The trio of dotters is a set of tools with tiny tips in trendy shapes, to help make it easy for users to "dot" any type of design onto the nail.

Anisa International's nail palette is designed to make it easier for consumers to do their own nails at home, and can be filled with trendy colors and patterns. "It's compact, portable, easy-to-clean and can be used like an artist's palette," says King.

Ciate and Nails Inc. are two nail brands available at Sephora, among other places, that both offer lots of variety. Each of these brands has at least five different types of kits available at any given time--and they're packaged in boxes with eye-catching graphics that show off the look the consumer will be able to create.

Nails Inc., a brand based in London, currently offers the Bling It On Rebel Kit, which comes with sparkling crystal stones and crystal skull shapes by Swarovski Elements, along with a lacquer formulated to resemble the texture of leather on the nail. (See Beau for more of this brand's innovative kits.)

One of Ciate's recent innovative kits was called the Chalkboard. Manicure, which was sold for a limited time. It included black nail polish in a bottle, to paint your nails to resemble a chalkboard, along with nail pens, which were the "chalk."

"The nail pens we used had skinny nibs, to allow small doodles to be drawn directly on the nail," says Charlotte Knight, founder/creative director, Ciate. "The chalk pens were formulated especially for this kit--the paint was water-based, unlike regular polish, so it allowed you to wipe away unwanted designs, just like chalk," she adds.

3C is one supplier that offers an automatic nail polish pen. "It's been a big hit for us--a very popular item," says Della Pesca. The pen comes in two different designs, each with different features. "One is a push-button that dispenses the proper amount of lacquer to the nail. The other has two clear windows, so you can see the polish as it's being dispensed," he explains.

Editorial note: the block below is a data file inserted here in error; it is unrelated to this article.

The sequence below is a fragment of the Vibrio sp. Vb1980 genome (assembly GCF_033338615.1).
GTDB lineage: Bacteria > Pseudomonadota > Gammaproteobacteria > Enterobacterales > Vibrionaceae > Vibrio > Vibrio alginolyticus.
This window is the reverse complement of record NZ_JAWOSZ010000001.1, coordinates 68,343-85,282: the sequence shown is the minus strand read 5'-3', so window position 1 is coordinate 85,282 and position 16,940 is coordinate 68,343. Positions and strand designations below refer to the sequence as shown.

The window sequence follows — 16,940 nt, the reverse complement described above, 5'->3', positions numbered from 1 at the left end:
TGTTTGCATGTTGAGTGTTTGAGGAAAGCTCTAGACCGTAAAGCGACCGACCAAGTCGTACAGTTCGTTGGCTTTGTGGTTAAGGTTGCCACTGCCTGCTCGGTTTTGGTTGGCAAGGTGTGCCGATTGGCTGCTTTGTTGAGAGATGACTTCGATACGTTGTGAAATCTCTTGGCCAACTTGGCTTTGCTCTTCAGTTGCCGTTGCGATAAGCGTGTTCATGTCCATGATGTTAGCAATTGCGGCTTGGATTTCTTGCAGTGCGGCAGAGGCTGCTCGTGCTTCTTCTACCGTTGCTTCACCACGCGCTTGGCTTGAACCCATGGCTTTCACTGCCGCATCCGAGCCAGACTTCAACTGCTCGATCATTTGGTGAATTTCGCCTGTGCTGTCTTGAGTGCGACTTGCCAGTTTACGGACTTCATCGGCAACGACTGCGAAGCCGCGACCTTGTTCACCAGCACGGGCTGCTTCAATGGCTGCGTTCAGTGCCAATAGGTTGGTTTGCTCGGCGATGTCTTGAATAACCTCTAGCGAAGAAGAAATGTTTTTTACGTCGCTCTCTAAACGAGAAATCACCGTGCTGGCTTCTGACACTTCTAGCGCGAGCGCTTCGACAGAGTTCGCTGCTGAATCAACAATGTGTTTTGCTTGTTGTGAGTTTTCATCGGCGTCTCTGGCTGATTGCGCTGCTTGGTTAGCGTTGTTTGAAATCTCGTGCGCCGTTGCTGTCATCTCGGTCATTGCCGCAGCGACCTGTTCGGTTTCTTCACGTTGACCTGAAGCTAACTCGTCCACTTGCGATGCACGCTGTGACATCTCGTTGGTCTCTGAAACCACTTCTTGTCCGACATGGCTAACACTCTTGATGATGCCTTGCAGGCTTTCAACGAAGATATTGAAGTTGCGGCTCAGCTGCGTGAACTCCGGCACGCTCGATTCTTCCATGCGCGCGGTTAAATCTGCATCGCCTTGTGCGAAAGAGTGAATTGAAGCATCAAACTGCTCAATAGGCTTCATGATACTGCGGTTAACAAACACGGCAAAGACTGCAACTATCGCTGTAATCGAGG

Knight says she is often inspired by the fashion industry when coming up with new concepts for nail kits, including the catwalk and photo-shoots. "My team at our head office in London are all encouraged to share their ideas for upcoming colors and textured looks," Knight says.

Ciate's kits are always packaged in colorful boxes, decorated with attention-getting artwork created by an illustrator. Currently, the brand created a box for its Dolls House kit that's at Sephora now. It is decorated with an illustration that resembles windows in a dollhouse. The box's front flap opens to reveal a different pastel hue, in a mini bottle, in each of the five windows.

Claire's is another brand that offers lots of variety It has over 25 different kits available now on its website, including accessories like a Gem Wheel, filled with crystal stones that can be applied to nails using an adhesive.

Topline recendy worked with Claire's to create a Glitter Sprinkle Cap, for its Nail Polish with Pixie Powder Topcoat. The "pixie powder" is the glitter that is contained inside the cap, and which can be sprinkled over polished nails as a topcoat.

While other brands have a signature shape, Claire's offers its young customers more variety by using many different types of bottles, from minis to heart-shapes, depending on the lacquer color and kit.